Clean water is the elixir of life – as essential for keeping clean as for drinking. Its shortage during the covid-19 pandemic is putting more than half of the global population at risk.
Soap and water are the first line of defense against a range of diseases. Yet 3/4ths of the households in developing countries lack access to this basic tool of hygiene. 1/3rd of healthcare facilities in developing countries also lack access to on-site clean water. “It’s really obvious that in Africa and parts of Asia we should be very fearful of what is to come,” public health specialist Tim Wainwright fretted. “The coronavirus crisis highlights how vulnerable the world is.”
Water is often overlooked as a public service. “One of the reasons underlying the investment gap in water and sanitation is that these services are perceived mainly as a social – and in some cases environmental – issue, rather than an economic one, like energy,” observed environmentalist Richard Connor.
Another reason is that people may be willing to pay for clean water coming into their homes, but not for its treatment afterwards. “Once it is flushed down the toilet, it disappears and becomes someone else’s problem,” said Connor. “Treating wastewater is several times more expensive than treating the source. So, without a willingness to pay on the part of users, it falls on governments to foot the bill, and since they do not recognize the economic value of wastewater treatment – which is perceived as more of an environmental issue – the political will behind such spending is low.”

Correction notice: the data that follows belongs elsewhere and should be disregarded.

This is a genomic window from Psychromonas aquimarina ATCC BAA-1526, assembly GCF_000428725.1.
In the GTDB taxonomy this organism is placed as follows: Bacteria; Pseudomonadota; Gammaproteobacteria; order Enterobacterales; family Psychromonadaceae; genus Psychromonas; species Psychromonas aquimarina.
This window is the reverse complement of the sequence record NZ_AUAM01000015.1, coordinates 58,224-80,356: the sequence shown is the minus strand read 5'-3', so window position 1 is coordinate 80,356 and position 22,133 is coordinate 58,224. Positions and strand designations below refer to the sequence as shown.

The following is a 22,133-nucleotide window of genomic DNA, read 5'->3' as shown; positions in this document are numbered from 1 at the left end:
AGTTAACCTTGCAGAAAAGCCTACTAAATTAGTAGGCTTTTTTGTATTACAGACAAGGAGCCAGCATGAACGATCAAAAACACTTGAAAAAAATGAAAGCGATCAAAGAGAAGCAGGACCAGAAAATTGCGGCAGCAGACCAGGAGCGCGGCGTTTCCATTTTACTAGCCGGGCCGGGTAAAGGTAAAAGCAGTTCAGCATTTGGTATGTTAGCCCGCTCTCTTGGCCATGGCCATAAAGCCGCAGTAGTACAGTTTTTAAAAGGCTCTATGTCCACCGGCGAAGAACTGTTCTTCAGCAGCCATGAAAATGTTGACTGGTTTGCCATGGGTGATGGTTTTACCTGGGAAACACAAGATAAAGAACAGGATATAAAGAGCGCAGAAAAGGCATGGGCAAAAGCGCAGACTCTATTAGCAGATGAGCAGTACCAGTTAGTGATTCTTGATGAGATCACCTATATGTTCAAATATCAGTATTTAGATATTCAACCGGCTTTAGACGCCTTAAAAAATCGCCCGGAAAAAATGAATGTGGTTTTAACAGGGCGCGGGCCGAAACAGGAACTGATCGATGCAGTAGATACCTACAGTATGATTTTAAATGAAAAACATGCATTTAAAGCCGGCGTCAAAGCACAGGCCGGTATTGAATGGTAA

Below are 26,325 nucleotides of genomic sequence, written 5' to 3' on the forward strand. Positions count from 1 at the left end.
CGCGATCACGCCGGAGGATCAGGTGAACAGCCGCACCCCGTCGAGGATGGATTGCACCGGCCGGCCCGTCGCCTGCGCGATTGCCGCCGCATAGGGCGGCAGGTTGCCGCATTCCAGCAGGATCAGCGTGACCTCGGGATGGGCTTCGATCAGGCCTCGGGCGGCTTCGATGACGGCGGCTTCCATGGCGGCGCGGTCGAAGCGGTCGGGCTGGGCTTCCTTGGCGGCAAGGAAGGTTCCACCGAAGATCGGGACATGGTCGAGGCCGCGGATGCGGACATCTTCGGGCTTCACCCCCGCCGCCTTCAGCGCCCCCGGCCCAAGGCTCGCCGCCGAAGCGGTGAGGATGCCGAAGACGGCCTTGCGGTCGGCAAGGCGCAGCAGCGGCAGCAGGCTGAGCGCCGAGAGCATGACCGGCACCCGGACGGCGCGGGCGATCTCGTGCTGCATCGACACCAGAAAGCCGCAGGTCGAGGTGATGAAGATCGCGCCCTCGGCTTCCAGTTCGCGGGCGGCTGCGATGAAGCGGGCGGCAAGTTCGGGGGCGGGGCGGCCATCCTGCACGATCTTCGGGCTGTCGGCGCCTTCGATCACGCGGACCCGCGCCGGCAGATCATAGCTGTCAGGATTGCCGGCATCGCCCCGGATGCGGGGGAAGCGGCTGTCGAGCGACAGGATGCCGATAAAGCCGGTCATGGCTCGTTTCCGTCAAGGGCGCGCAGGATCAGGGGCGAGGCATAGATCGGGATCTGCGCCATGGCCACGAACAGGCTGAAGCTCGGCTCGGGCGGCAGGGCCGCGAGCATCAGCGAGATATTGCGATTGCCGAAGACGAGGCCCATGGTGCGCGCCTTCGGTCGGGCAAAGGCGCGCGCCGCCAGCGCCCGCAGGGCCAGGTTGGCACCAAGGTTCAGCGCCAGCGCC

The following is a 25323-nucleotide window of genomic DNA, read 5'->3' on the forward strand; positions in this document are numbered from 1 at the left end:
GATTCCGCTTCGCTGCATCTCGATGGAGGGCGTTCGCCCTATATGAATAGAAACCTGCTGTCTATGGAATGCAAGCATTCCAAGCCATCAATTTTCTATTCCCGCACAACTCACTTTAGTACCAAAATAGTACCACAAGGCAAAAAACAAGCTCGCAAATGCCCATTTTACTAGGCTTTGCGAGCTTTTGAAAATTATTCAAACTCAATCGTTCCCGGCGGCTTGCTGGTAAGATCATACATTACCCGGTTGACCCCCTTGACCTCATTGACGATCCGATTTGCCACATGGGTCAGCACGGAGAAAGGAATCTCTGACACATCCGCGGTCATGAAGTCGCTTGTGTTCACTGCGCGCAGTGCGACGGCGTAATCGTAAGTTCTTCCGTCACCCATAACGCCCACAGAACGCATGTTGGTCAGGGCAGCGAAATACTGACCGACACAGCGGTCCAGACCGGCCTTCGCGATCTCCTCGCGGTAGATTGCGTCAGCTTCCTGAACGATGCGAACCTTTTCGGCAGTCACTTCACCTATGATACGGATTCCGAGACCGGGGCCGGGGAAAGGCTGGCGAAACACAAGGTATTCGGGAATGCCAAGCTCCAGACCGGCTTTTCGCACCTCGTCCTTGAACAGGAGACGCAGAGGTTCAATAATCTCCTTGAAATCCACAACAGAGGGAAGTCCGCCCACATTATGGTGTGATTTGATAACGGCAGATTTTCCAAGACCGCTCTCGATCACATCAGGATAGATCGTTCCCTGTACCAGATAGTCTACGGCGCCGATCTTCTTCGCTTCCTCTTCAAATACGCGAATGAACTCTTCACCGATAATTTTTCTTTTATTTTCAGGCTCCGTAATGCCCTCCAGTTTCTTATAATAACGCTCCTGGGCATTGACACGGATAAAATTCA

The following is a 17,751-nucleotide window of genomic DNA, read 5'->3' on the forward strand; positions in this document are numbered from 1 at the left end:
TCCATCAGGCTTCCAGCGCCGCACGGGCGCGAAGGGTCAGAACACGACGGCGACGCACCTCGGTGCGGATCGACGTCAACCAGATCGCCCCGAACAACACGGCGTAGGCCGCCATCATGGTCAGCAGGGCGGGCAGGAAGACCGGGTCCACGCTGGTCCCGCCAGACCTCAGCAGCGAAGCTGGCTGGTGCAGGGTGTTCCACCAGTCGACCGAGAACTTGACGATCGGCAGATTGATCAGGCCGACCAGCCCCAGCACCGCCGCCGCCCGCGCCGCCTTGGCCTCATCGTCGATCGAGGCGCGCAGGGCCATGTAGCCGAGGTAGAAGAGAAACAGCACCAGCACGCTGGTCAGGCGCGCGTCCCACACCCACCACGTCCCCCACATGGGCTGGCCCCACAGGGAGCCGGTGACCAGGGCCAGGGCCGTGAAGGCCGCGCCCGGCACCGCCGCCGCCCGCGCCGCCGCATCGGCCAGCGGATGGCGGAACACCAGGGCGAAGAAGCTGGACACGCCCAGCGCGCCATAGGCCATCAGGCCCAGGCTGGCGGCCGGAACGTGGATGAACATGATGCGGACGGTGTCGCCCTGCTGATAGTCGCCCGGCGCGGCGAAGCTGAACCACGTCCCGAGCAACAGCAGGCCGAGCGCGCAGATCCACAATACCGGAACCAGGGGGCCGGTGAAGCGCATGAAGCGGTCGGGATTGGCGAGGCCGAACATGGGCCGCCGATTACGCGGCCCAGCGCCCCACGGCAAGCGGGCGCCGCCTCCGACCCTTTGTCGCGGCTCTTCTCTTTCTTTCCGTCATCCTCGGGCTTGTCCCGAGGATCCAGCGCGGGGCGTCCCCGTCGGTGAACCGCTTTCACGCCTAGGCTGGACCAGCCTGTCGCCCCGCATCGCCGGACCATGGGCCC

Water use increased 6-fold in the past century and continues to rise ~1% a year. Climate change has added to water stress.
Water treatment has environmental impact: producing 3-7% of all greenhouse gases, more than flying. Reducing this pollution footprint is technologically feasible, and can be a source of energy. Currently, 80-90% of wastewater around the world is discharged to the environment with no treatment.
“Water needs good governance,” environmentalist Audrey Zzoulay said. “That is usually what is missing.”
Fiona Harvey, “Poor water infrastructure puts world at greater risk from coronavirus,” The Guardian (22 March 2020).
“The United Nations world water development report,” UNESCO (March 2020).